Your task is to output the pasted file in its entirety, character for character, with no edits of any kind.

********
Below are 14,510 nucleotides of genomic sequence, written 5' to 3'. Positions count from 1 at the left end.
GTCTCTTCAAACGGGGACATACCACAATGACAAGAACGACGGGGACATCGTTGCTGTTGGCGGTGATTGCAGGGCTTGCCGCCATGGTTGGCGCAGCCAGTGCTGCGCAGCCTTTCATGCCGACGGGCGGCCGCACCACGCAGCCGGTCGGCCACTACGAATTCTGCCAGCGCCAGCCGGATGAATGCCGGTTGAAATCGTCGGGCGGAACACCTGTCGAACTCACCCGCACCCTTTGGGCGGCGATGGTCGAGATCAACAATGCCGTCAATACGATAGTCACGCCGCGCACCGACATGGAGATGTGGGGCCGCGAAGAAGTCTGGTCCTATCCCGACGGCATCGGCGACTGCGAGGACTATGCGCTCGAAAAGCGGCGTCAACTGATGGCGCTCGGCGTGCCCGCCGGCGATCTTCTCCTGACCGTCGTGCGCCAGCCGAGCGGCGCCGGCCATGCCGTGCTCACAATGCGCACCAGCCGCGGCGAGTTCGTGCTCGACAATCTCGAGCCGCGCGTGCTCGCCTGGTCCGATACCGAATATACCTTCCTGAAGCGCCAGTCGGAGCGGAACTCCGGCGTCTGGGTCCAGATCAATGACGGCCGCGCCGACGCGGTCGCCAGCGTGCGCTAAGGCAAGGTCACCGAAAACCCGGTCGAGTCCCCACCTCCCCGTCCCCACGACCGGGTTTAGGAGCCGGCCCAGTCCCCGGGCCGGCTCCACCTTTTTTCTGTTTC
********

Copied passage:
Below are 14,510 nucleotides of genomic sequence, written 5' to 3'. Positions count from 1 at the left end.
GTCTCTTCAAACGGGGACATACCACAATGACAAGAACGACGGGGACATCGTTGCTGTTGGCGGTGATTGCAGGGCTTGCCGCCATGGTTGGCGCAGCCAGTGCTGCGCAGCCTTTCATGCCGACGGGCGGCCGCACCACGCAGCCGGTCGGCCACTACGAATTCTGCCAGCGCCAGCCGGATGAATGCCGGTTGAAATCGTCGGGCGGAACACCTGTCGAACTCACCCGCACCCTTTGGGCGGCGATGGTCGAGATCAACAATGCCGTCAATACGATAGTCACGCCGCGCACCGACATGGAGATGTGGGGCCGCGAAGAAGTCTGGTCCTATCCCGACGGCATCGGCGACTGCGAGGACTATGCGCTCGAAAAGCGGCGTCAACTGATGGCGCTCGGCGTGCCCGCCGGCGATCTTCTCCTGACCGTCGTGCGCCAGCCGAGCGGCGCCGGCCATGCCGTGCTCACAATGCGCACCAGCCGCGGCGAGTTCGTGCTCGACAATCTCGAGCCGCGCGTGCTCGCCTGGTCCGATACCGAATATACCTTCCTGAAGCGCCAGTCGGAGCGGAACTCCGGCGTCTGGGTCCAGATCAATGACGGCCGCGCCGACGCGGTCGCCAGCGTGCGCTAAGGCAAGGTCACCGAAAACCCGGTCGAGTCCCCACCTCCCCGTCCCCACGACCGGGTTTAGGAGCCGGCCCAGTCCCCGGGCCGGCTCCACCTTTTTTCTGTTTC